If Mahmoud Abbas, although not a Palestinian Mandela, were at least a representative of his people, then it would make sense. But the majority of Palestinians openly support Hamas, and most of those who follow Abbas are paid to do so.

In fact, Abbas is no more or less than a second-rate terror gangster that the Bush Administration — in need of a Palestinian ‘leader’ in order to meet its commitments to Europe and Saudi Arabia — has chosen to prop up, with the help of a compliant Israel.  Without US money and IDF protection, Abbas would be gone in a flash.

The Bushies say that we have to do this, otherwise we’ll get Hamas.  But the truth of the matter is that we will get Hamas anyway, unless Israel finds the will (and gets a green light) to go after Hamas and wipe it out.

The NY Times claims that Obama has 300 foreign policy advisers. You’d think that at least a few of them would be clear-sighted enough to understand this. After all, why continue a “failed Bush policy”?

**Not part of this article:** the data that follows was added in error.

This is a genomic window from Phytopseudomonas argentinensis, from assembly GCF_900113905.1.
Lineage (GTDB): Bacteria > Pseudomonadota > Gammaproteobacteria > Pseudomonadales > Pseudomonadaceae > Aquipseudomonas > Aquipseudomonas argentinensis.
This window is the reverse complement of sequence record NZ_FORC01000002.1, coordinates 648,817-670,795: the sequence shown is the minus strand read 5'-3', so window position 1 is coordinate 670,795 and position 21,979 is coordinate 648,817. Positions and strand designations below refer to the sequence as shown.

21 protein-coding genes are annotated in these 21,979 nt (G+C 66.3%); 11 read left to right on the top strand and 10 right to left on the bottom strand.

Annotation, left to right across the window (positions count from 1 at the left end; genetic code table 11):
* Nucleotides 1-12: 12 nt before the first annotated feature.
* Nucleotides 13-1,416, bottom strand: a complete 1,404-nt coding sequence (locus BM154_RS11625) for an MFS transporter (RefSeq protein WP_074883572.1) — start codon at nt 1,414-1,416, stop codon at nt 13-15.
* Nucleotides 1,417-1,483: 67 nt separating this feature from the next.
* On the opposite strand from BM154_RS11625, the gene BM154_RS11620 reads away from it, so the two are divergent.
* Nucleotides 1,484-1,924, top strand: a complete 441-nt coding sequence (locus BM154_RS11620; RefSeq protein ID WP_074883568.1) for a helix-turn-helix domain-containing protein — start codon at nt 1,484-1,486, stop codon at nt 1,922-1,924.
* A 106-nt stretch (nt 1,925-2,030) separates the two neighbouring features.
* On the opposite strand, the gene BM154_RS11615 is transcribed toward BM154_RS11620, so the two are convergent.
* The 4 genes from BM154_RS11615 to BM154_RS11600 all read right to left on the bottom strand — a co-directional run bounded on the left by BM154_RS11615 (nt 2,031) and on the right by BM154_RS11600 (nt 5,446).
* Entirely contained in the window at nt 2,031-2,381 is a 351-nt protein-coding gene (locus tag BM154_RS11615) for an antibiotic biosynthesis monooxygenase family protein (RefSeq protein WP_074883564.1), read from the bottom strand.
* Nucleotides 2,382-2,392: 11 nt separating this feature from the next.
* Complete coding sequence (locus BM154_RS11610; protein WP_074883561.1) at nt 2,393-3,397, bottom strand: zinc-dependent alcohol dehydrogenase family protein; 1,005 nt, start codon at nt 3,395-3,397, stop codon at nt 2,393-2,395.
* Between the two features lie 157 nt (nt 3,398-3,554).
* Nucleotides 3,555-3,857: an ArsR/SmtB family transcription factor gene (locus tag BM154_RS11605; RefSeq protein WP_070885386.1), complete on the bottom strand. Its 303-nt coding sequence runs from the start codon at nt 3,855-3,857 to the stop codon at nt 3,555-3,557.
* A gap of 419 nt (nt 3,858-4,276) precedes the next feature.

But if Obama is elected, chances are — judging from his puerile misunderstanding of the nature of the common enemies of the US and Israel  — that we will be lucky if his policy is no worse than Bush’s.

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The contrast has never been so stark

Friday, July 18th, 2008

Kuntar free in Lebanon (AP)Now the Hezbollah deal has been consummated and Israel has received the bodies of its soldiers. Child-murderer Samir Kuntar is free, enjoying a hero’s welcome in Lebanon, feted not only by Hezbollah’s Nasrallah but also by the President and Prime Minister of Lebanon, and the President of the Palestinian Authority (PA).

I was strongly opposed to the deal because of its sheer irrationality. Didn’t it invite more kidnappings? Didn’t it ensure that the price that will be paid for Gilad Schalit will be even more outrageous? Didn’t it legitimize the terrorist Hezbollah even further?

But maybe it presents an opportunity to break through the fog of lies created by our enemies — lies about their own goals and motivations and about the nature of Israel, Israelis and Jews.